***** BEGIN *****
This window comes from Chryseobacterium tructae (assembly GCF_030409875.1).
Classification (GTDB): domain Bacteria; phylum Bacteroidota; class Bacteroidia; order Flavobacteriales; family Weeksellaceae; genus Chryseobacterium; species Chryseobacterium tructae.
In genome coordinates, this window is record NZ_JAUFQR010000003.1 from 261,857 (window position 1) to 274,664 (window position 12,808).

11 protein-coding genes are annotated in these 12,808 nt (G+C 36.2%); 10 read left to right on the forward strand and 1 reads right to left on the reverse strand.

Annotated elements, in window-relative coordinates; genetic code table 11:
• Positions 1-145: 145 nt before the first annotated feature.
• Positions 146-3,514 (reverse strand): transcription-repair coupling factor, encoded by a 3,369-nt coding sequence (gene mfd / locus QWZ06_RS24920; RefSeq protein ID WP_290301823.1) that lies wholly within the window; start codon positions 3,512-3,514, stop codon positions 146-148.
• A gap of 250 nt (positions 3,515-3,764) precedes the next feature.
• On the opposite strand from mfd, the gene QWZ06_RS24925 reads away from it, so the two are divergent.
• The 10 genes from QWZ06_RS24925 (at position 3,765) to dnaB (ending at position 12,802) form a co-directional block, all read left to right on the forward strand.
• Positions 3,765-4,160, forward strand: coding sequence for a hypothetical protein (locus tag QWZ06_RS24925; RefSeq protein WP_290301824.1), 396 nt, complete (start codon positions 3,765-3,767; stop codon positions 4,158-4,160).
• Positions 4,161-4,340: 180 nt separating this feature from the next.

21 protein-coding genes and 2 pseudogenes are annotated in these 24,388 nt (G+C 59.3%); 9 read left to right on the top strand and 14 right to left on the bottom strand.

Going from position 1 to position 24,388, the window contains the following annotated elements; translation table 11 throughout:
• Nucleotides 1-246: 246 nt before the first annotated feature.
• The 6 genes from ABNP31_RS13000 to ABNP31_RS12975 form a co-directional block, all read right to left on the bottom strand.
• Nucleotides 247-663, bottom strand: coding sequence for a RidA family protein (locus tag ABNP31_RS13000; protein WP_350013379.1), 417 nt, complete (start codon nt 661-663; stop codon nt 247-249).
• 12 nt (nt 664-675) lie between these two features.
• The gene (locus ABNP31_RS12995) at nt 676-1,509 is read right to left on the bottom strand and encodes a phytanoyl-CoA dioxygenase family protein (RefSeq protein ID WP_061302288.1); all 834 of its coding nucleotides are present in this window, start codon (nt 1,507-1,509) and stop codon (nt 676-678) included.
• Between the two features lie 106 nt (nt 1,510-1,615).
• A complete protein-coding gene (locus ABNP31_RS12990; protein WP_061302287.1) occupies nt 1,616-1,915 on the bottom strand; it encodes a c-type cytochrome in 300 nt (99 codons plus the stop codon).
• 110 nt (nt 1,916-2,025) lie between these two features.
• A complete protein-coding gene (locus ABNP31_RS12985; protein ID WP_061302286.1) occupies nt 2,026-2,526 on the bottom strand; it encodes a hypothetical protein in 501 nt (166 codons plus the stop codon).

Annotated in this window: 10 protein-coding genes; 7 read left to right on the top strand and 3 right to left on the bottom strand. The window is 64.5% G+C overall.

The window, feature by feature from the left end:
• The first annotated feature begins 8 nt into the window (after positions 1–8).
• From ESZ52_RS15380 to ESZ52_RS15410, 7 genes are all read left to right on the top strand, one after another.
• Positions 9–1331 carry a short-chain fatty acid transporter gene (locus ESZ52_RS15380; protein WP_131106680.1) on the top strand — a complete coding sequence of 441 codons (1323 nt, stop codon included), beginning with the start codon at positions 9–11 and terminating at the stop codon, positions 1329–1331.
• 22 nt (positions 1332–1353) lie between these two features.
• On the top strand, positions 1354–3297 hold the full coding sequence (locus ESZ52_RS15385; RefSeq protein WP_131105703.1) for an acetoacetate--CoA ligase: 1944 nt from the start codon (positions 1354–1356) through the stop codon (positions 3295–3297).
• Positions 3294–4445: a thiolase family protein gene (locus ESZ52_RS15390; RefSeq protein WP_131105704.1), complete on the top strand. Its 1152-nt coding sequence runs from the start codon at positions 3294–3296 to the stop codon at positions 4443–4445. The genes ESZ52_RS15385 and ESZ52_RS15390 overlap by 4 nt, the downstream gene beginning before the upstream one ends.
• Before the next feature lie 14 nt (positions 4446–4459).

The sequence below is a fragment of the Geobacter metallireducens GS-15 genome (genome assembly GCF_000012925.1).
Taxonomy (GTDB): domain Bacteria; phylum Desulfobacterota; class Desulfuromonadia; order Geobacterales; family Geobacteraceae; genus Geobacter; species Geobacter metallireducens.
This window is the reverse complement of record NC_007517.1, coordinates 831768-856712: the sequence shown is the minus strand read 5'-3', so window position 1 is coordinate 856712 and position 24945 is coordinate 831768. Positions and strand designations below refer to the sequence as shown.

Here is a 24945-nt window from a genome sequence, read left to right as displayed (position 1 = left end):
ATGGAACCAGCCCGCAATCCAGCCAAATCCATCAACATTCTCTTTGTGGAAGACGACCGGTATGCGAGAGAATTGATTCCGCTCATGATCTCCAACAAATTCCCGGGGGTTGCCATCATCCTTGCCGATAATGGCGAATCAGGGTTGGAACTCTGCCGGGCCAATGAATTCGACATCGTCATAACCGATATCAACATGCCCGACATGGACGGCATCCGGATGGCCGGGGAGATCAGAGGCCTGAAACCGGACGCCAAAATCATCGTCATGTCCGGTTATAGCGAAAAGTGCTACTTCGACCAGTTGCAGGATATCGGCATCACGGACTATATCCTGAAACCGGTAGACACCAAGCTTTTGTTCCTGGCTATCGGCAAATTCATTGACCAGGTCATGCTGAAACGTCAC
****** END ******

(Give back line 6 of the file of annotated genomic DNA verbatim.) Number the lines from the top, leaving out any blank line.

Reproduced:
• Positions 1-145: 145 nt before the first annotated feature.